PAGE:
So Alden Ehrenreich (best known for his work in Hail, Caesar! and Beautiful Creatures) is officially our new Han Solo. Like it or not, Disney are pushing through with the Phil Lord and Chris Miller directed prequel story for everyone’s favourite scruffy-looking nerf-herder. This is not the only time that we will see a prequel story within the Star Wars universe – the hugely anticipated Rogue One: A Star Wars Story, directed by Gareth Edwards (Godzilla) and starring Felicity Jones (The Theory of Everything), Diego Luna (Y Tu Mama Tambien) and Ben Mendelsohn (The Dark Knight Rises) will tell the story of the rebels and their mission to try to steal the Death Star prior to the events of the original 1977 Star Wars.
But it would seem that prequels are common place nowadays, even to the same extent as sequels and remakes. Whilst many, myself included, are looking forward to Rogue One and expect it to be of a high quality given the cast and crew behind it- not all prequels hit the mark. The intention of a prequel is to develop characters, expand worlds and answer crucial questions that fans have, but do we really need them in the first place?
Let’s have a look at some of the bad, and the ugly (if you’ll pardon the prequel pun, more on that later) first. Probably the highest profile prequel failure is George Lucas’ famous one-two misfire of Star Wars: Episode I – The Phantom Menace and Episode II – Attack of the Clones. Some bad acting, bad writing and highly questionable choices made regarding the Star Wars lore combined to make two poorly received prequels to some of the most beloved movies of all time. Lucas got it wrong, plain and simple. It didn’t feel like a Star Wars movie at the worst of times and was often boring. I shouldn’t be bored seeing a Star Wars movie!
Another more recent failed prequel is one so reviled that it has since been written out of its own universe – X-Men Origins: Wolverine. What a flying turd this was. With the exception of the brilliant Hugh Jackman and Liev Schreiber and a decent opening 10-20 minutes; the movie is a failure in writing, visual effects, pacing and superhero lore. To many the excellent X-Men 2 seemed to provide a sufficient yet mysterious explanation for Wolverine’s origins; the 2009 movie just told us what we knew whilst butchering some X-Men canon along the way. But hey, we never would have gotten Deadpool had it not been for X-Men Origins, so silver linings and all that.
And don’t even get me started on Oz the Great and Powerful, Maleficent or Pan.
It’s very subjective as to why people dislike these movies; be it acting, directing, writing or story, fans have varying reasons for their hate. These prequels were failures not only as films, but as prequel stories, and the universe building did not work.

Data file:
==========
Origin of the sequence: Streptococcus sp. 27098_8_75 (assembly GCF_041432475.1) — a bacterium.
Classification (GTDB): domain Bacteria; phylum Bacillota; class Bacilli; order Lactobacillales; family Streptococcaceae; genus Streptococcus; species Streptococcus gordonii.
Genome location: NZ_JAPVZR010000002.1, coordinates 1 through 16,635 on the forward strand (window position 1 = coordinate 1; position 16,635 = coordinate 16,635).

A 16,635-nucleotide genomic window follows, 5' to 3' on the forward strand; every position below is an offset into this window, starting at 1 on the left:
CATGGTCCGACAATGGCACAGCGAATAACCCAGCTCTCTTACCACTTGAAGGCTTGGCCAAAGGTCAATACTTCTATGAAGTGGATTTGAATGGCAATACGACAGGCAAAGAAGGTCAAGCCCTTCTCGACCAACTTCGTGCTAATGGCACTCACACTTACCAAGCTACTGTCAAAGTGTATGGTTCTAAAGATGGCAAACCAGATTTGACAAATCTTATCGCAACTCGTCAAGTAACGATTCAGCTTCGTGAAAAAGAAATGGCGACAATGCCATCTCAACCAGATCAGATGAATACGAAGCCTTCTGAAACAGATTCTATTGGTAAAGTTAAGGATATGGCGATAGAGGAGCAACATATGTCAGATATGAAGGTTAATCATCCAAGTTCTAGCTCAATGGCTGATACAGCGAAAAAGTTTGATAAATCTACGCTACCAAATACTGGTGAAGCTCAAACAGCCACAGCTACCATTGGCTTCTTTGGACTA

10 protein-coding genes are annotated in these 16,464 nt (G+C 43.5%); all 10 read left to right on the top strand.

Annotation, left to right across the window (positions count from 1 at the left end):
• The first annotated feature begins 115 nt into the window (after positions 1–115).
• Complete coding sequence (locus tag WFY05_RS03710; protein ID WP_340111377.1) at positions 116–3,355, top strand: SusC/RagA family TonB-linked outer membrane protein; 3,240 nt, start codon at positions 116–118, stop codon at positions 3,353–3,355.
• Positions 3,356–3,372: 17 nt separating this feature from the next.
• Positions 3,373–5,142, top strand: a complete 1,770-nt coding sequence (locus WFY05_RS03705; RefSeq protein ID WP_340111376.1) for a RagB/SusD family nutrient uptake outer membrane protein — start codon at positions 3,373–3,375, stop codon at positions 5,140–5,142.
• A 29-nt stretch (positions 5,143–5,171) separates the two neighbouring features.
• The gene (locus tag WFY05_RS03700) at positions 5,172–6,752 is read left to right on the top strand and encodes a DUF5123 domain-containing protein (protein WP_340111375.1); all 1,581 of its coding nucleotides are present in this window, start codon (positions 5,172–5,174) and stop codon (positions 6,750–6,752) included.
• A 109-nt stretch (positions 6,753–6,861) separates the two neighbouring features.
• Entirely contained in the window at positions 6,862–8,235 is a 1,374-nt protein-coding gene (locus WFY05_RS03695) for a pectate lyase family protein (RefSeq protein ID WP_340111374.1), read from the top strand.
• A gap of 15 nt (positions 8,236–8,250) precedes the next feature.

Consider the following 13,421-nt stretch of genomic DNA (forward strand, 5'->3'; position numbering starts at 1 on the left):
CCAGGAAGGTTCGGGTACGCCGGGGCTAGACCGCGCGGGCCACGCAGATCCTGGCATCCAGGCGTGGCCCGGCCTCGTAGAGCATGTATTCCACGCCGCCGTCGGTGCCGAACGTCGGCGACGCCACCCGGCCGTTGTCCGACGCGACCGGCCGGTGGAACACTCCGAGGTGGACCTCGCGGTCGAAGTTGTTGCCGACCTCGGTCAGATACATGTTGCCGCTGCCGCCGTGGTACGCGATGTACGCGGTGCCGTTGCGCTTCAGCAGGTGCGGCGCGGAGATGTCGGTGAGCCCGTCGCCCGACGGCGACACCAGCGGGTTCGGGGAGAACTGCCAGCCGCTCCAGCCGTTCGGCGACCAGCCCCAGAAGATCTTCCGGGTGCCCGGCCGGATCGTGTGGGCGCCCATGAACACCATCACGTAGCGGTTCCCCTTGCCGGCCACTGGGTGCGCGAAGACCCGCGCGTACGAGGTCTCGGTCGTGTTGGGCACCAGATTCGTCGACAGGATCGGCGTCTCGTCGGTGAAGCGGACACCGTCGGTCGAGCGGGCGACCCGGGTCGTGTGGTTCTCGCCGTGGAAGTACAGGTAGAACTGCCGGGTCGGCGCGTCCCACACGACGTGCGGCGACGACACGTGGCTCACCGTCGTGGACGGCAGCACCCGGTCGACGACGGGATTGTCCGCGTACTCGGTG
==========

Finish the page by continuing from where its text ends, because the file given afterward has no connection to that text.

On the flip side, there are a whole host of prequels that are held in very high regard by legions of fans. X-Men: First Class examined the relationship between Professor X and Magneto before they went their separate ways. Both Rise and Dawn of the Planet of the Apes have been fantastic re-imaginings of the Planet of the Apes mythos as a way of setting the scene for the 1968 movie. Monsters University was a subtler set up for the beloved Monsters Inc. Indiana Jones and the Temple of Doom, whilst not really doing traditional prequel heavy lifting is highly regarded by many. And then there’s the big two; The Godfather Part II, a sequel-prequel to Coppola’s 1972 classic, and The Good, the Bad and the Ugly, the third part of Sergio Leone’s Dollars trilogy set before the events of the first two entries.
The main difference between all of these films and the aforementioned poor prequels is that they are actually well made, acted and written films. The casting is all spot on too, something that greatly hindered the Star Wars prequels in particular. Fans can forgive a lack of world building and back story if the film is actually good in the first place, but it helps that these films do build up their overall stories well.
Film isn’t the only area of entertainment which features a slew of prequels. Television has increasingly been looking to prequels in recent years; Hannibal, Bates Motel, Black Sails and Wet Hot American Summer: First Day of Camp to name just a few. Gaming has also done the same; Kingdom Hearts: Birth by Sleep, Halo: Reach and Crisis Core: Final Fantasy VII are all prequel games to much beloved franchises and are all much beloved installments. It’s a rather infectious industrial mindset but one that seems to be largely working.
It’s common knowledge; hire a good director, writer and cast, and nine times out of ten you’ll have a good film. It doesn’t matter if you’re going the prequel route, just make a damn good film in the first place! There’s definitely a place for prequels, as we want to know more about our favourite movie worlds, characters and stories, and prequels are the best way to go to do this. At the end of the day, it’s essentially fan service.